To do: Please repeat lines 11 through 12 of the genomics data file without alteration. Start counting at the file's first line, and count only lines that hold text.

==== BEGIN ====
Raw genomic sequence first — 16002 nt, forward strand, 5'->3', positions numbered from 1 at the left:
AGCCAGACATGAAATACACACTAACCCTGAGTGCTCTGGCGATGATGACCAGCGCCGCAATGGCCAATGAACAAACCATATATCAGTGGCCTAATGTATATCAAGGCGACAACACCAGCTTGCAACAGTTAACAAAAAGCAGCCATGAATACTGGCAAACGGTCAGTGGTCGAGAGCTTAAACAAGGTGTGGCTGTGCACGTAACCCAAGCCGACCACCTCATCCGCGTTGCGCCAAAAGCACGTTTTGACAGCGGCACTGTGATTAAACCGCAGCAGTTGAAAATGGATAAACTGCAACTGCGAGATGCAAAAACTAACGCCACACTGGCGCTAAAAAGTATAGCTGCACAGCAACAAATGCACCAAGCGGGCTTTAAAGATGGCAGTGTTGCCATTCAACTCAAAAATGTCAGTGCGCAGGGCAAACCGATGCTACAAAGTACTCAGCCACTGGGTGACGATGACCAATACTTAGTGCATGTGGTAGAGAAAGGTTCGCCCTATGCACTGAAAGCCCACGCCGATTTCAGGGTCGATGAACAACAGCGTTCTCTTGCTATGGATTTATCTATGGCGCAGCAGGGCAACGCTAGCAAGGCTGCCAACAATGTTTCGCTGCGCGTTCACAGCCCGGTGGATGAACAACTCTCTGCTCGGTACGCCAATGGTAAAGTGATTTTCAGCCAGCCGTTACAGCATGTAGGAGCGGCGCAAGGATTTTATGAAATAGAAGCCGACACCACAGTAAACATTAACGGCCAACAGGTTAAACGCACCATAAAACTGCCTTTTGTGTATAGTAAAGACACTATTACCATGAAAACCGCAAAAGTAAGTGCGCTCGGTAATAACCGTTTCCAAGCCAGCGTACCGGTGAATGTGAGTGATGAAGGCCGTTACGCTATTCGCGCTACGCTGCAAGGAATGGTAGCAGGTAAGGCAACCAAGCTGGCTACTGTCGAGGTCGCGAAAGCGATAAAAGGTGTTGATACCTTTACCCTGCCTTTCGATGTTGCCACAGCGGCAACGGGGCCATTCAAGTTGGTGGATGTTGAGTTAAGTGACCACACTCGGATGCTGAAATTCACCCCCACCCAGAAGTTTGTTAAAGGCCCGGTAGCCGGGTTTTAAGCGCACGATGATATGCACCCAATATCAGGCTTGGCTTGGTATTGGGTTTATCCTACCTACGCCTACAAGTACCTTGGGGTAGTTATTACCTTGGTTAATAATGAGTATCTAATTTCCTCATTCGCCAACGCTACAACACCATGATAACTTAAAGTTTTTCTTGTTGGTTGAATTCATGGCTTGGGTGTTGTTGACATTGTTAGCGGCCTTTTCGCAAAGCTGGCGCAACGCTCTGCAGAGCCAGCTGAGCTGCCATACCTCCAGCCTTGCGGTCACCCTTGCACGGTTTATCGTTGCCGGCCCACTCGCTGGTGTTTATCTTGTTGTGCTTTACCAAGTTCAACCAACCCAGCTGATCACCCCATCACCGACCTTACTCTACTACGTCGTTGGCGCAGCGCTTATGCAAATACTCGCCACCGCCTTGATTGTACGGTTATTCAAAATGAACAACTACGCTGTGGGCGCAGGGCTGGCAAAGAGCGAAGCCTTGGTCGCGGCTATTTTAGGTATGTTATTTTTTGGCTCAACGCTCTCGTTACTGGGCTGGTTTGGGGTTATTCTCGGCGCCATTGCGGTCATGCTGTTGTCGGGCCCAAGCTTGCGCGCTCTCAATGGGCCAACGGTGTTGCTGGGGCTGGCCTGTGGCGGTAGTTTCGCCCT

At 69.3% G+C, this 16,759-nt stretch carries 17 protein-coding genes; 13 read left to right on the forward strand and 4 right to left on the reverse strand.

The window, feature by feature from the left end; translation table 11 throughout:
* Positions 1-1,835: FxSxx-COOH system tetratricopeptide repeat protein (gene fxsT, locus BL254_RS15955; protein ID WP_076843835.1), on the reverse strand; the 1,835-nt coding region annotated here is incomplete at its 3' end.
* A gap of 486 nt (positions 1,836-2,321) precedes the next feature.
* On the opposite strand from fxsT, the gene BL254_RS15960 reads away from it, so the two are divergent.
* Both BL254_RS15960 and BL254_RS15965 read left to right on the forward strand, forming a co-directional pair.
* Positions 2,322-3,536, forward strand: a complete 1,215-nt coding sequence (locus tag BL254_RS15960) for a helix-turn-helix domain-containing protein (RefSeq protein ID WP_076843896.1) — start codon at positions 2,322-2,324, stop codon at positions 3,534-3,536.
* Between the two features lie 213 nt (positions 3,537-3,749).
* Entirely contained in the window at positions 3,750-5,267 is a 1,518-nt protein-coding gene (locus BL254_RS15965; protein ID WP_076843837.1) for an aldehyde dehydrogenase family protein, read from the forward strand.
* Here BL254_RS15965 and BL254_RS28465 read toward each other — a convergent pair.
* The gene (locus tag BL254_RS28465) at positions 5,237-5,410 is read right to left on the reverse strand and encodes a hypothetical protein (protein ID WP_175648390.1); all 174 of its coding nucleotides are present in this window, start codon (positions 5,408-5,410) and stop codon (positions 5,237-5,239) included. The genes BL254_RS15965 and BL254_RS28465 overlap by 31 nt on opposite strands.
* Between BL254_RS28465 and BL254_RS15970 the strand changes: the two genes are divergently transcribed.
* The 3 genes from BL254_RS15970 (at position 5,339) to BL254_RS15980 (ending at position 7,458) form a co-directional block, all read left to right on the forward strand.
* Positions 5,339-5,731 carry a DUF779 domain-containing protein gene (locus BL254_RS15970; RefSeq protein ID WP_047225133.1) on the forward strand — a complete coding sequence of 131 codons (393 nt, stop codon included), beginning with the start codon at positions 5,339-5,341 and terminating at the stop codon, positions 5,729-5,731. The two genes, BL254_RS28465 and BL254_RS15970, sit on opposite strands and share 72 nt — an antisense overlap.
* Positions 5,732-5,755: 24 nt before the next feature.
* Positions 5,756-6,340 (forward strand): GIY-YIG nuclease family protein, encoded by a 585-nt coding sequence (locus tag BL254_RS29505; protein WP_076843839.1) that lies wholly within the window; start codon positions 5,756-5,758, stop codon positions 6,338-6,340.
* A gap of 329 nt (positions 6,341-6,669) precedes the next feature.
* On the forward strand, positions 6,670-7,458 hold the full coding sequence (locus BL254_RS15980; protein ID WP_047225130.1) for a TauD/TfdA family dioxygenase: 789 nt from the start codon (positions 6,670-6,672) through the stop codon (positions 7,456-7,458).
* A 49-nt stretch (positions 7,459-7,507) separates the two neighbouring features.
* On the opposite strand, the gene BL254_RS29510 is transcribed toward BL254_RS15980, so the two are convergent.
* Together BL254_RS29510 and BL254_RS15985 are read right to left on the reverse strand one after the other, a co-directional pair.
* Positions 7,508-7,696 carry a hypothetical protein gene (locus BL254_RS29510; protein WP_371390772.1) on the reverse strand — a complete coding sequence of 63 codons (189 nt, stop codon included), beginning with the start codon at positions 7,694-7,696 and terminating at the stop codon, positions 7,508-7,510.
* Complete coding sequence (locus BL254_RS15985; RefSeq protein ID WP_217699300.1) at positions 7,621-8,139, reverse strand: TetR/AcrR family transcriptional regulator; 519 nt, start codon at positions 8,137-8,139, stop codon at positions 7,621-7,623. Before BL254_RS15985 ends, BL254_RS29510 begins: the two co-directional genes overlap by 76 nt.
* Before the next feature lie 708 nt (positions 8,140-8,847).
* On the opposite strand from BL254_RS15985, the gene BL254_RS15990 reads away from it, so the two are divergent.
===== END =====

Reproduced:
* Entirely contained in the window at positions 3,750-5,267 is a 1,518-nt protein-coding gene (locus BL254_RS15965; protein ID WP_076843837.1) for an aldehyde dehydrogenase family protein, read from the forward strand.
* Here BL254_RS15965 and BL254_RS28465 read toward each other — a convergent pair.